Windows Vista: Network at Your Fingertips

Microsoft Management Console 3.0 will put the Windows Vista network at your fingertips allowing you to seamlessly achieve an unprecedented level of control over the operating system. In this context, Group Policies are the key to the advanced management of Windows Vista network connections. The Microsoft Management Console 3.0 is an alternative to problematic tweaking […]

Microsoft Management Console 3.0 will put the Windows Vista network at your fingertips allowing you to seamlessly achieve an unprecedented level of control over the operating system. In this context, Group Policies are the key to the advanced management of Windows Vista network connections. The Microsoft Management Console 3.0 is an alternative to problematic tweaking tools and laborious registry modifications that can generate system instability. The fact of the matter is that the console, survived from Windows XP, is 
one of the management  tools little exposed to end users of Windows Vista.

Group Policies as a whole are designed for advanced users and that is why the Group Policy editor is not immediately accessible. "Group Policy Object Editor is a Microsoft Management Console (MMC) snap-in that provides a single user interface through which all the settings of a single Group Policy object can be managed. Microsoft Management Console (MMC) hosts administrative tools that you can use to administer networks, computers, services, and other system components," Microsoft revealed.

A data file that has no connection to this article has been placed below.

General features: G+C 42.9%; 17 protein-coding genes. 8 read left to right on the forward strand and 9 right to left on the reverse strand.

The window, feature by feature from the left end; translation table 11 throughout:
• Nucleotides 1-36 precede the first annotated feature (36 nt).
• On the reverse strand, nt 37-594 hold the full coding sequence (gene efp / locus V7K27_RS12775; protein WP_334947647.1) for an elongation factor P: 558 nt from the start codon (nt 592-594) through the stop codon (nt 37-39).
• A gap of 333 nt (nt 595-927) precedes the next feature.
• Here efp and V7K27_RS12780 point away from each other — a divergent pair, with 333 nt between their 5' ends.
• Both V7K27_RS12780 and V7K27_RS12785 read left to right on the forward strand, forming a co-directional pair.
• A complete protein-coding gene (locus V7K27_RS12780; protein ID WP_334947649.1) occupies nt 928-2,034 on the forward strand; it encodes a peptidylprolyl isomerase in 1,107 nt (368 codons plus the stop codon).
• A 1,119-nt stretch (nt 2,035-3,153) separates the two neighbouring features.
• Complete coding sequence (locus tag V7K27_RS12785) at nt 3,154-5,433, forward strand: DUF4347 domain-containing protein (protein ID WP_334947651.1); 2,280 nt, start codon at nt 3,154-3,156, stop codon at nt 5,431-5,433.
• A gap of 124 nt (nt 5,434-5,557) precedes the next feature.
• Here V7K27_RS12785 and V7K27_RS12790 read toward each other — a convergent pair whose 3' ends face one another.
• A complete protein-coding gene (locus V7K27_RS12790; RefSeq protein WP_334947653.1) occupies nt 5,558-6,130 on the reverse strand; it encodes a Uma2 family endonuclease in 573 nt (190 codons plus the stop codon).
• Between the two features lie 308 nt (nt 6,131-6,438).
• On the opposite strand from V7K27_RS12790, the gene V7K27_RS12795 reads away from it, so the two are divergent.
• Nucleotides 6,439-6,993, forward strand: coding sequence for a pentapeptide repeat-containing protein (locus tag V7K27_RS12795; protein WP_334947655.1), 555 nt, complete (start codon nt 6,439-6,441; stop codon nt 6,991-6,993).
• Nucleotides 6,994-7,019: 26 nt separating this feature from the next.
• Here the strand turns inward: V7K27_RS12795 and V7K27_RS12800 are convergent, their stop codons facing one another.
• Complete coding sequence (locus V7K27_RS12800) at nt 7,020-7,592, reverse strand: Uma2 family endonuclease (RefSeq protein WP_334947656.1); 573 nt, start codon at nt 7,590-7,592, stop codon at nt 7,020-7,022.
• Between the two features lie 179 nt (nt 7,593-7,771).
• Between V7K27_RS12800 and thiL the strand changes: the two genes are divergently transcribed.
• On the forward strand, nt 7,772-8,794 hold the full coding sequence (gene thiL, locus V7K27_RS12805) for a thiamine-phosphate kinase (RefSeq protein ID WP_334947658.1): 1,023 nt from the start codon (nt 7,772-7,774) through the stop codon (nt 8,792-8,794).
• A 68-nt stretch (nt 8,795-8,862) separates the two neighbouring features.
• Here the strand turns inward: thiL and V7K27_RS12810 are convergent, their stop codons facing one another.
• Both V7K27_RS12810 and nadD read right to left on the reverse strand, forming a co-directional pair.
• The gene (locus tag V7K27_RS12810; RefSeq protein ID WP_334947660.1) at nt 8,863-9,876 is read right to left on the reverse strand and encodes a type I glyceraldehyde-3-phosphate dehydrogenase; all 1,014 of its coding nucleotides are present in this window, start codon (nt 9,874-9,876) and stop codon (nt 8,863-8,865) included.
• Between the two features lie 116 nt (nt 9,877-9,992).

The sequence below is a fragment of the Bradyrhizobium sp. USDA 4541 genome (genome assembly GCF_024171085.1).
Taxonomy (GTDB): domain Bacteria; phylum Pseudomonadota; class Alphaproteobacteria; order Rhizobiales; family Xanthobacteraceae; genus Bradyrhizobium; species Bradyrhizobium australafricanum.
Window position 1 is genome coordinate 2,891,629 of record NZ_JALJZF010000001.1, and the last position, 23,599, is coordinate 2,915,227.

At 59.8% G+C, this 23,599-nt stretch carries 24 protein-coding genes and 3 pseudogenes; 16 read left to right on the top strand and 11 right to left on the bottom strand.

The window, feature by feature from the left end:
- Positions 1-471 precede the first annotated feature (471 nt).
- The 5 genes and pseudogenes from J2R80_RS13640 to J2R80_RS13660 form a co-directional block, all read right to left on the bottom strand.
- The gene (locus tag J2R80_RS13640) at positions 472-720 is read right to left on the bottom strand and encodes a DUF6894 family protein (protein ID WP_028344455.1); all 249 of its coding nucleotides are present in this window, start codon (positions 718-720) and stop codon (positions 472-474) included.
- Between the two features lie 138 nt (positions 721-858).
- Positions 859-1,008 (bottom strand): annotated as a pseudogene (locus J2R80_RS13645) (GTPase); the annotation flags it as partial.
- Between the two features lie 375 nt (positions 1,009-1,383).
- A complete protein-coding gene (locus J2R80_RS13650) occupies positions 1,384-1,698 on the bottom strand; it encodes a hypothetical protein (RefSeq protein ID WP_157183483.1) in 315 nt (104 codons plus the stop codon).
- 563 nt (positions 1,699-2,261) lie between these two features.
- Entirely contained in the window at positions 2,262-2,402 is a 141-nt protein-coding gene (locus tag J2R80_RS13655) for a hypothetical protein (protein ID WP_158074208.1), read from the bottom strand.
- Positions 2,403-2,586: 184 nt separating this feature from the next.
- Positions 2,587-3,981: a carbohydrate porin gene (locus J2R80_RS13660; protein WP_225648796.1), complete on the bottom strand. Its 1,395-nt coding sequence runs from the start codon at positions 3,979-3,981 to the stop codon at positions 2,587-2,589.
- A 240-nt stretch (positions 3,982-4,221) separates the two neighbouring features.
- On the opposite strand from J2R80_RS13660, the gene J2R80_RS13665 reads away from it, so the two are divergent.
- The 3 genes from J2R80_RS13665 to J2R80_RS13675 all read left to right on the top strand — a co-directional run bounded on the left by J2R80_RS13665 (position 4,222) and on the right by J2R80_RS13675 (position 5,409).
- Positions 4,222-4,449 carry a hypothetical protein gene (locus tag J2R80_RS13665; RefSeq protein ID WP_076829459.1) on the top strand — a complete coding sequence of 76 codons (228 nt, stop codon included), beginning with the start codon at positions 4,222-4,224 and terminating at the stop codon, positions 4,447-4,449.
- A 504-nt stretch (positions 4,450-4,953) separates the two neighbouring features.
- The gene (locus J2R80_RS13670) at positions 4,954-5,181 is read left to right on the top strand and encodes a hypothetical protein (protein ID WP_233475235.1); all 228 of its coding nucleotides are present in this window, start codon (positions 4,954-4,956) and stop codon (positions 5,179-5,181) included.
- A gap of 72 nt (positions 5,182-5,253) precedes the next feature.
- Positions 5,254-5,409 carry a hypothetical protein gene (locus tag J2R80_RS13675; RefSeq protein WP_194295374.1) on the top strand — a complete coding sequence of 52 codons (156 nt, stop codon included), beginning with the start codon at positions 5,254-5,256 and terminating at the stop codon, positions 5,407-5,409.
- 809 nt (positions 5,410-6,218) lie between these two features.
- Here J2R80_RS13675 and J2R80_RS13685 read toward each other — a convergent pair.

In order to open the Group Policy editor enter "gpedit.msc" in the search box under the Start Menu, and press Ctrl + Shift + Enter in order to launch the snap-in with elevated privileges. You will need administrative privileges in order to apply changes via the Group Policy Object Editor. The tool will provide access to Computer Configuration and to User Configuration. Under both Policies you will find Administrative Templates. Opening the Administrative Templates in either Computer or User Configuration will take you to the Network Group Policies.

Under Computer Configuration you will be able to manage the policies for the Background Intelligent Transfer Service, DNS Client, Link-Layer Topology Discovery, Microsoft Peer-to-Peer Networking Service, network Connections, Offline Files, QoS Packet Scheduler, SNMP, SSL Configuration Settings and Windows Connect Now. For example, through enabling the default policies in Microsoft Peer-to-Peer Networking you will be able to turn off the service. User Connection will enable you to change the policies associated with Network Connections, Offline Files and Windows Connect Now.

The actual group policy edits are no problem whatsoever. For example you simply need to double click a certain policy and set its status from Not Configured to either Enabled or Disabled. Applying the changes can require a reboot, or at least the restart of Windows Explorer.

Source:→ softpedia

Microsoft, Windows Vista, Network, Microsoft Management Console 3.0, Knowledgebase